After seeing all the ways in which Jollof and Paella ‘resemble’ themselves. Rice, sauce, bottom pot, much in common!
- 3 tablespoons olive oil
- 150g (about 12 – 14 ) shelled, uncooked king prawns, heads reserved
- 1 large red onion, diced
- 3 cloves of garlic, sliced thinly
- Saffron threads, about 6 – 8
- 1 cup tomato stew
- 1 tablespoon tomato puree
- 1.5 cups paella rice (or flat, short grained rice); raw, washed
- 3 – 4 tablespoons of frozen peas, green beans or anything else you’d like
- Salt and cayenne/aleppo/chilli pepper, to taste
Make a shellfish stock
Heat up 1 tablespoon of oil. Add the shrimps heads and bodies, a pinch of salt and chili powder. Stir for a couple of minutes till heads turn peach-pink.
Remove from the heat. Set prawn bodies aside – they won’t be cooked through. I reserved half of the prawn heads to ‘decorate’.
In a bowl/ jug, combine the remaining heads with 3 cups of water and the saffron threads. Allow sit for 5 – 10 minutes then blend till the shells are broken down and the liquid thickens. Pass through a sieve twice and reserve the stock – discard the shell mush.
Make the Jollof (cf. Paella)
In the pan, put the rest of the oil. Add the diced onions, sliced garlic and a pinch of salt. Stir and let cook for a minute or so.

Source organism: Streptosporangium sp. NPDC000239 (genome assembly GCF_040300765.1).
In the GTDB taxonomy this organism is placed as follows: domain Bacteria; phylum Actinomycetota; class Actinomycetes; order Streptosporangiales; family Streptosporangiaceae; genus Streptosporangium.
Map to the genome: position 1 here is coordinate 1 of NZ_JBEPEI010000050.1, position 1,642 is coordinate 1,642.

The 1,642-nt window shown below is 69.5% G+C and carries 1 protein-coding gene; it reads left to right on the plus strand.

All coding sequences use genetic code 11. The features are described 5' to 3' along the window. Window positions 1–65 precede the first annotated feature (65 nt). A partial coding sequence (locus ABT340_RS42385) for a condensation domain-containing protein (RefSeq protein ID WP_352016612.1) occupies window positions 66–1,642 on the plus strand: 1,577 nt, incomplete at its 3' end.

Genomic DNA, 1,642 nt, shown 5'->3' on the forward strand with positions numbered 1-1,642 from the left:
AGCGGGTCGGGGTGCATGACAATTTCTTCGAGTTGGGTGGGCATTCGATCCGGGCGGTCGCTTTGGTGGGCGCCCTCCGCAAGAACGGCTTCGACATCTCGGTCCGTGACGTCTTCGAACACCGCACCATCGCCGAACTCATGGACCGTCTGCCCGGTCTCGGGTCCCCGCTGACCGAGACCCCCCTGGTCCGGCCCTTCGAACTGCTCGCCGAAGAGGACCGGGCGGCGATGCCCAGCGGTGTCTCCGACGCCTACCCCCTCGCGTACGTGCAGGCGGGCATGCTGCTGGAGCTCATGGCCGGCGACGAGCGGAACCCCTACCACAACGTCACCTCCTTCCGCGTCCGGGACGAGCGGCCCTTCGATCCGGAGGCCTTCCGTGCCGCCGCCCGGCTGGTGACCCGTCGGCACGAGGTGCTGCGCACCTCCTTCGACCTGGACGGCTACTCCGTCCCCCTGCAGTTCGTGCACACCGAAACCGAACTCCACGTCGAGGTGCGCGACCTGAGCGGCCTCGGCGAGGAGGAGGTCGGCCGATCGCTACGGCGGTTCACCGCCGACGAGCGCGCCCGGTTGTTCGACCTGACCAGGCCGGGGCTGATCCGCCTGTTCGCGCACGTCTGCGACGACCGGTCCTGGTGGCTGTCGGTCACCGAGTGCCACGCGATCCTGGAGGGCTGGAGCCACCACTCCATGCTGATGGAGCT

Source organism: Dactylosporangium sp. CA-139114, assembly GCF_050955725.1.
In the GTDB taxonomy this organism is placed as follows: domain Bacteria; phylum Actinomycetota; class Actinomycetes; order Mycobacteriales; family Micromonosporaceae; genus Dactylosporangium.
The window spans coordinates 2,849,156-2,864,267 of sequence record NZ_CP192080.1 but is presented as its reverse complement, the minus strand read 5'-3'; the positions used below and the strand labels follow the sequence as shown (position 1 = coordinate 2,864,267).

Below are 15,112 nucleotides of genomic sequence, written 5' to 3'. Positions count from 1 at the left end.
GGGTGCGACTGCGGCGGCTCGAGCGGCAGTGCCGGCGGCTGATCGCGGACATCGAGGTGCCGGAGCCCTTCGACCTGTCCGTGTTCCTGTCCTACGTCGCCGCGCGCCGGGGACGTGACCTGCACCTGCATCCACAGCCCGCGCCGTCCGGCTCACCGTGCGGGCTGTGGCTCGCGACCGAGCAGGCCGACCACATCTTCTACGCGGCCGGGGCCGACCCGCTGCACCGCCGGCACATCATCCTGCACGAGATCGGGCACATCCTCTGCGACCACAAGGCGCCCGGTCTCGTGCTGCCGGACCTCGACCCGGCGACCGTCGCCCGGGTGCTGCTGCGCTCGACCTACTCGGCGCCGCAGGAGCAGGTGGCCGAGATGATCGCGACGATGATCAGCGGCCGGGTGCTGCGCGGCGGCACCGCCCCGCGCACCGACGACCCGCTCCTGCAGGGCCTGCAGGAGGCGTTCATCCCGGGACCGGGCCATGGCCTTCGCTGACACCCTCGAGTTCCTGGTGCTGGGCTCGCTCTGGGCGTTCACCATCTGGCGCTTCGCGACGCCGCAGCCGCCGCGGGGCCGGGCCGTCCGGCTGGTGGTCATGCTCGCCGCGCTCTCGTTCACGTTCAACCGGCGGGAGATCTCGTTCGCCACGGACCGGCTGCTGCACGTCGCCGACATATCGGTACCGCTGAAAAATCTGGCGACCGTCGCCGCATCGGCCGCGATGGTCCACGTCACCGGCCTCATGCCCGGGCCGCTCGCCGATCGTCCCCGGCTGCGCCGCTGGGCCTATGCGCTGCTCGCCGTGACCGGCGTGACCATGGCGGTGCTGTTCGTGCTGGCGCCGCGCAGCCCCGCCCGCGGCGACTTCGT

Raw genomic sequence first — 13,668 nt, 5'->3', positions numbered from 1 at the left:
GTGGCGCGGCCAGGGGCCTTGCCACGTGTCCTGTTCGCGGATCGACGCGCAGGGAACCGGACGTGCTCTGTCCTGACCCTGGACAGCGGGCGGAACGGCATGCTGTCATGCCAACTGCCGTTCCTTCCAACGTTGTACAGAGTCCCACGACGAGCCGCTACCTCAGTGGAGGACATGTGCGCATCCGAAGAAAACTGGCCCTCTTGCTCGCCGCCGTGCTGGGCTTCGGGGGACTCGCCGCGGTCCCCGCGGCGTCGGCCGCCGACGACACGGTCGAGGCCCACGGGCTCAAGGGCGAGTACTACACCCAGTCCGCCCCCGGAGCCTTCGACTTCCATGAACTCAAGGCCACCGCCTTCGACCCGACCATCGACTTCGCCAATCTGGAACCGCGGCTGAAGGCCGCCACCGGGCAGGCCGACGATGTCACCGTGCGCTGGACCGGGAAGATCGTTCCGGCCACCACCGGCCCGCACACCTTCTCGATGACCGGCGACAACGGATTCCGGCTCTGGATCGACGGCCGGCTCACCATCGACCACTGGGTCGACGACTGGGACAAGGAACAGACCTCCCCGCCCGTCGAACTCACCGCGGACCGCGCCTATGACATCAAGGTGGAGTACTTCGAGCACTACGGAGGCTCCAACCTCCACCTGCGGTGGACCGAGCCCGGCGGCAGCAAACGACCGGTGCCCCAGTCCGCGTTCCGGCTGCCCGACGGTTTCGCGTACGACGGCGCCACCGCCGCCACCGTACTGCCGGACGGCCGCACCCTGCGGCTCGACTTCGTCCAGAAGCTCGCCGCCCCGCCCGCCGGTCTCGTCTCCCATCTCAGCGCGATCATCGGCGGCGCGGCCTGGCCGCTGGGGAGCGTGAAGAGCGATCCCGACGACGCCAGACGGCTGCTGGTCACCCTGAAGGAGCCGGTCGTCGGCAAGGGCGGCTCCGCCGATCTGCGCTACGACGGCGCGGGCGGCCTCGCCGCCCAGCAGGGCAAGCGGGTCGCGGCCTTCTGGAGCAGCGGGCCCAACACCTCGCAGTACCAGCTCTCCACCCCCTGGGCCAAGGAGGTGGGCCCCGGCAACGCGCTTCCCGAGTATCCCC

Add the tomato sauce, tomato puree and 2 cups of stock. Stir till a uniform mixture forms. Let simmer for 2 – 3 minutes.
Next in the pan? The rice. Sprinkle it around the pan and let it absorb some of the tomato sauce before stirring. Cover with foil and a tight fitting lid and simmer for 15 minutes. Taste, adjust seasoning, stir and add more of the remaining stock if necessary.
The rice should be al dente. This is the time to add your prawn heads and bodies. Allow to cook through till the prawns are warm to the touch, all the liquid is absorbed and the rice soft, about 5 – 10 minutes depending on the size of the prawns and the level of heat.
Getting the socarrat. Socarrat (soh-kah-raht, from the verb socarrar, which means to toast lightly) is the caramelized crust of rice that sometimes sticks to the bottom of the pan. It is the prize in a well-made paella. To get some, increase the heat at the end of cooking, paying close attention to the sound of the rice (it crackles) and the smell (toasty but not burned). After one or two minutes, poke under the foil with a spoon; if you feel just a touch of bumpy resistance on the bottom of the pan, you’ve got socarrat.
Finally, sprinkle over your veg/ greens – spring onions and cilantro in my case.
Remove from the heat and leave covered with a tea towel for 10 – 15 minutes so the flavours marry, the rice absorbs the steam and it all melds together.
Tuck in! It was absolutely delicious – some briny flavours, saucy, spiced, fresh – I loved it! And the attendant soccarat I managed to create. Yes, yes, I know – I still have a ways to go in the school of bottom pot.
Yum. As a true Nigeria, I served it up with some fried plantains. Delicioso.